Where appellant led street life and claimed to be mentally unbalanced in order to get into hospital, evidence did not show that he was suffering from mental disorder which justified mental commitment. State v. Billingsley, 85 Or App 387, 736 P2d 611 (1987)

Prank phone call and kicking incident in back of police car were insufficient to meet requirement for clear and convincing evidence that defendant is dangerous. State v. Woolridge, 101 Or App 390, 790 P2d 1192 (1990), as modified by 102 Or App 559, 794 P2d 1258 (1990)

Person is subject to basic needs commitment under this section if clear and convincing evidence demonstrates that, due to mental disorder, there is likelihood person probably would not survive in near future because person is unable to provide for basic personal needs and is not receiving care necessary for health or safety. State v. Bunting, 112 Or App 143, 826 P2d 1060 (1992)

Defendant Was Unable to Meet Her Basic Personal Needs for Food and Shelter Due to Mental Illness Where

Defendant was seriously malnourished when not under doctor's care; she had no credible plan to acquire adequate nutrition in future, minimized danger faced from malnutrition and had history of failing to follow through with plans for care; she had no family or friends who would assist her. State v. Johnson, 117 Or App 237, 843 P2d 985 (1992)

Although medical examiners concluded that defendant could not provide for basic needs and defendant lived homeless lifestyle, evidence was not "highly probable" that defendant could not provide basic needs because testimony indicated that defendant had thought about future care. State v. Stanley, 117 Or App 327, 843 P2d 1018 (1992)

Prior violent behavior is relevant only if evidence shows prior behavior forms foundation for predicting future dangerousness. State v. Tardanico, 119 Or App 166, 849 P2d 564 (1993)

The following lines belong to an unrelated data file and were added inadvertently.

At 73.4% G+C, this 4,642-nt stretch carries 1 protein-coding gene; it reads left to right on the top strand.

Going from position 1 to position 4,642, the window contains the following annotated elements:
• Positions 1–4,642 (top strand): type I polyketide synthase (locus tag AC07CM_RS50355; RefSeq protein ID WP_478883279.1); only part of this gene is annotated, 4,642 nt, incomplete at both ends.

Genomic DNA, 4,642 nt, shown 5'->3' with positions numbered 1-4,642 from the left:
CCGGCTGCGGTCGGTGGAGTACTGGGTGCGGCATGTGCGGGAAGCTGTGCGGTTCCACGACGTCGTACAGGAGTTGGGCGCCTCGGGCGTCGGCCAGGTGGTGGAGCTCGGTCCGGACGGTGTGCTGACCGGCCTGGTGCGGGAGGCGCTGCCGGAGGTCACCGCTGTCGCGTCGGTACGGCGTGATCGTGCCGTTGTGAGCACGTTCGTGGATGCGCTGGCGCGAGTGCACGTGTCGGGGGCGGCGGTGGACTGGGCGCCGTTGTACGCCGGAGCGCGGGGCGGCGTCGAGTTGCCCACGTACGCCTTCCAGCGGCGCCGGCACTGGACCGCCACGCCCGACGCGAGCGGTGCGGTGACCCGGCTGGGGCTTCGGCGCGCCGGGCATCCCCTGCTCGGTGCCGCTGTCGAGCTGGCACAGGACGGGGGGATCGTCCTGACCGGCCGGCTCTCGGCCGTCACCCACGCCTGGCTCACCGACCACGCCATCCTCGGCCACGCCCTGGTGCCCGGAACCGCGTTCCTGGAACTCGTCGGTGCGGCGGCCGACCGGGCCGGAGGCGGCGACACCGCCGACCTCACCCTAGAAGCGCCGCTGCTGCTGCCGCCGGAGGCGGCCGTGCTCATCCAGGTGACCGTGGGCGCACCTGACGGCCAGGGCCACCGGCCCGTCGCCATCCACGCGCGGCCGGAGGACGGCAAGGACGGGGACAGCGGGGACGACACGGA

Finding that person was mentally ill, without specific finding that person was dangerous to self or others or was unable to provide for personal needs, was insufficient to support order placing person on conditional release. State v. Gill, 120 Or App 543, 853 P2d 304 (1993)

Establishing that person is "dangerous to self" does not require threat of immediate harm. State v. Jacobson, 142 Or App 371, 922 P2d 670 (1996)

Alleged mentally ill person need not have been twice committed for treatment in order to have been twice "placed" in hospital or approved inpatient facility. State v. Hilliard, 195 Or App 538, 98 P3d 767 (2004), Sup Ct review denied

Where person made vague but threatening statements, including talking about having weapons, wanting to burn down person's workplace and trying to run over person's estranged husband with person's car, but where statements were unaccompanied by any overt act to carry them out or any overt violent act, statements do not establish that person is highly likely to engage in actual future violence and is danger to others. State v. G.A.K., 281 Or App 815, 384 P3d 555 (2016)

Law Review Citations

11 WLJ 327, 328 (1975)

§§ 426.005 to 426.395

Notes of Decisions

The doctor-patient privilege applies under these sections. State v. O'Neill, 274 Or 59, 545 P2d 97 (1976)

Prior to commitment there must be evidence proving beyond a reasonable doubt that the individual is mentally ill as defined. State v. O'Neill, 274 Or 59, 545 P2d 97 (1976)

The Oregon commitment statutes are not unconstitutional on the grounds of vagueness or as an invasion of privacy as protected by the Ninth and Fourteenth Amendments to the United States Constitution. State v. O'Neill, 274 Or 59, 545 P2d 97 (1976)

Oregon Constitution did not require jury in mental commitment hearings. State v. Mills, 36 Or App 727, 585 P2d 1143 (1978), Sup Ct review denied

Alleged mentally ill person does not have right to remain silent in civil commitment proceeding. State v. Matthews, 46 Or App 757, 613 P2d 88 (1980), Sup Ct review denied

Law Review Citations

9 WLJ 63-85 (1973)

Chapter 426

Notes of Decisions

The entire statutory scheme of involuntary commitment provides adequate procedural safeguards which satisfies the requirements of due process and equal protection. Dietrich v. Brooks, 27 Or App 821, 558 P2d 357 (1976), Sup Ct review denied

Atty. Gen. Opinions

County of residence paying mental commitment costs, (1979) Vol 40, p 147; civil commitment to Mental Health Division of person against whom criminal charges are pending, (1980) Vol 41, p 91

Law Review Citations

16 WLR 448 (1979)


Source

Last accessed
Jun. 26, 2021